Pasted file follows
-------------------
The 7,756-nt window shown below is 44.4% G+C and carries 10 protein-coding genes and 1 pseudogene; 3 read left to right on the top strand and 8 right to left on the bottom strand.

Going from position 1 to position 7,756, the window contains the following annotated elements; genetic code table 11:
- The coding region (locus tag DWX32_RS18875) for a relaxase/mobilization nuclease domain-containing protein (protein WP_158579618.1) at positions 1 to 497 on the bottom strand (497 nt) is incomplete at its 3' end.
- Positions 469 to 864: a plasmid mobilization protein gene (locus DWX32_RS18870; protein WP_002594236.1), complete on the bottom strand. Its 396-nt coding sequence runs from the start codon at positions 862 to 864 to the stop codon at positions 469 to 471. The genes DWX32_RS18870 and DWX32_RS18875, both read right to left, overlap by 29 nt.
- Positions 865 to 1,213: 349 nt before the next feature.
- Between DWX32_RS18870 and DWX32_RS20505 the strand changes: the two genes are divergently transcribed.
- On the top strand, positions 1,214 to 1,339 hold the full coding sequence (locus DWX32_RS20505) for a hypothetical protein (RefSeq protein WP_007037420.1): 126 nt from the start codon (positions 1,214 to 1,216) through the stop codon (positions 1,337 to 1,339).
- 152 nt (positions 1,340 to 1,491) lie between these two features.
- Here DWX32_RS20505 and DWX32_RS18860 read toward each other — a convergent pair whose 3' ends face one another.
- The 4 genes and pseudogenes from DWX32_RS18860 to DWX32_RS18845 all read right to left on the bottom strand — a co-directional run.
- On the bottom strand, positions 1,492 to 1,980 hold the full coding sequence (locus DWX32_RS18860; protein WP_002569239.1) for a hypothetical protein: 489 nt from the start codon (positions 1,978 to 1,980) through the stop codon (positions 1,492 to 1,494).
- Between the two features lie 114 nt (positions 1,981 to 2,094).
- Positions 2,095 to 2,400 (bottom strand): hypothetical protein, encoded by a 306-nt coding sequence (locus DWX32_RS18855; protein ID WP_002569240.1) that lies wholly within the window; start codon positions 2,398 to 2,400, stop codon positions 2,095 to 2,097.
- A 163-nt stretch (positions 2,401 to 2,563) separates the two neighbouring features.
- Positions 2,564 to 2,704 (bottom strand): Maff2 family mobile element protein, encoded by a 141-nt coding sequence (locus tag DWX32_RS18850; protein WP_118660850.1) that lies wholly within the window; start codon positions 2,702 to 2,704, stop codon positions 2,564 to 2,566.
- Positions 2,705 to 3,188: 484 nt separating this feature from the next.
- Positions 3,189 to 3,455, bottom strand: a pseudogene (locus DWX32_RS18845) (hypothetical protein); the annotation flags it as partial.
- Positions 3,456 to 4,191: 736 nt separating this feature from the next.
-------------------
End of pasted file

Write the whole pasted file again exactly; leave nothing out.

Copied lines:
The 7,756-nt window shown below is 44.4% G+C and carries 10 protein-coding genes and 1 pseudogene; 3 read left to right on the top strand and 8 right to left on the bottom strand.

Going from position 1 to position 7,756, the window contains the following annotated elements; genetic code table 11:
- The coding region (locus tag DWX32_RS18875) for a relaxase/mobilization nuclease domain-containing protein (protein WP_158579618.1) at positions 1 to 497 on the bottom strand (497 nt) is incomplete at its 3' end.
- Positions 469 to 864: a plasmid mobilization protein gene (locus DWX32_RS18870; protein WP_002594236.1), complete on the bottom strand. Its 396-nt coding sequence runs from the start codon at positions 862 to 864 to the stop codon at positions 469 to 471. The genes DWX32_RS18870 and DWX32_RS18875, both read right to left, overlap by 29 nt.
- Positions 865 to 1,213: 349 nt before the next feature.
- Between DWX32_RS18870 and DWX32_RS20505 the strand changes: the two genes are divergently transcribed.
- On the top strand, positions 1,214 to 1,339 hold the full coding sequence (locus DWX32_RS20505) for a hypothetical protein (RefSeq protein WP_007037420.1): 126 nt from the start codon (positions 1,214 to 1,216) through the stop codon (positions 1,337 to 1,339).
- 152 nt (positions 1,340 to 1,491) lie between these two features.
- Here DWX32_RS20505 and DWX32_RS18860 read toward each other — a convergent pair whose 3' ends face one another.
- The 4 genes and pseudogenes from DWX32_RS18860 to DWX32_RS18845 all read right to left on the bottom strand — a co-directional run.
- On the bottom strand, positions 1,492 to 1,980 hold the full coding sequence (locus DWX32_RS18860; protein WP_002569239.1) for a hypothetical protein: 489 nt from the start codon (positions 1,978 to 1,980) through the stop codon (positions 1,492 to 1,494).
- Between the two features lie 114 nt (positions 1,981 to 2,094).
- Positions 2,095 to 2,400 (bottom strand): hypothetical protein, encoded by a 306-nt coding sequence (locus DWX32_RS18855; protein ID WP_002569240.1) that lies wholly within the window; start codon positions 2,398 to 2,400, stop codon positions 2,095 to 2,097.
- A 163-nt stretch (positions 2,401 to 2,563) separates the two neighbouring features.
- Positions 2,564 to 2,704 (bottom strand): Maff2 family mobile element protein, encoded by a 141-nt coding sequence (locus tag DWX32_RS18850; protein WP_118660850.1) that lies wholly within the window; start codon positions 2,702 to 2,704, stop codon positions 2,564 to 2,566.
- Positions 2,705 to 3,188: 484 nt separating this feature from the next.
- Positions 3,189 to 3,455, bottom strand: a pseudogene (locus DWX32_RS18845) (hypothetical protein); the annotation flags it as partial.
- Positions 3,456 to 4,191: 736 nt separating this feature from the next.